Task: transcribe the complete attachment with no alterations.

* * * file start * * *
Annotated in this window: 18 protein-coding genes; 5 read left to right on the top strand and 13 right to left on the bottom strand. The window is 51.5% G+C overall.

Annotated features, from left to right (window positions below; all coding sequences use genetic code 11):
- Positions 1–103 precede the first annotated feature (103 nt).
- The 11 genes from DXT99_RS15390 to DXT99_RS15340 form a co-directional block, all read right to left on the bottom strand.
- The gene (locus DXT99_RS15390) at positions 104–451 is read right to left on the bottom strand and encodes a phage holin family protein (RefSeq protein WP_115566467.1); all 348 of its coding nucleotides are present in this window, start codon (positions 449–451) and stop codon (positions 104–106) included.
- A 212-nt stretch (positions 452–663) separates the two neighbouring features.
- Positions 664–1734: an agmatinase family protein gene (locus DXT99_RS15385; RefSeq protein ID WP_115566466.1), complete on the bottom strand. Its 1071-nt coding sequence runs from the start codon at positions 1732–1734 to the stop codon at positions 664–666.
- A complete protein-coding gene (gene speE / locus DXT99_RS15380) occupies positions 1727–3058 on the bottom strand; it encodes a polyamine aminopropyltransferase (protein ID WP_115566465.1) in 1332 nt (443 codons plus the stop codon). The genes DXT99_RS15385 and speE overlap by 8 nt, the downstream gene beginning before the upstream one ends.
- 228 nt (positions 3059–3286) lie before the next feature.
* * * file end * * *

Annotated in this window: 18 protein-coding genes; 5 read left to right on the top strand and 13 right to left on the bottom strand. The window is 51.5% G+C overall.

Annotated features, from left to right (window positions below; all coding sequences use genetic code 11):
- Positions 1–103 precede the first annotated feature (103 nt).
- The 11 genes from DXT99_RS15390 to DXT99_RS15340 form a co-directional block, all read right to left on the bottom strand.
- The gene (locus DXT99_RS15390) at positions 104–451 is read right to left on the bottom strand and encodes a phage holin family protein (RefSeq protein WP_115566467.1); all 348 of its coding nucleotides are present in this window, start codon (positions 449–451) and stop codon (positions 104–106) included.
- A 212-nt stretch (positions 452–663) separates the two neighbouring features.
- Positions 664–1734: an agmatinase family protein gene (locus DXT99_RS15385; RefSeq protein ID WP_115566466.1), complete on the bottom strand. Its 1071-nt coding sequence runs from the start codon at positions 1732–1734 to the stop codon at positions 664–666.
- A complete protein-coding gene (gene speE / locus DXT99_RS15380) occupies positions 1727–3058 on the bottom strand; it encodes a polyamine aminopropyltransferase (protein ID WP_115566465.1) in 1332 nt (443 codons plus the stop codon). The genes DXT99_RS15385 and speE overlap by 8 nt, the downstream gene beginning before the upstream one ends.
- 228 nt (positions 3059–3286) lie before the next feature.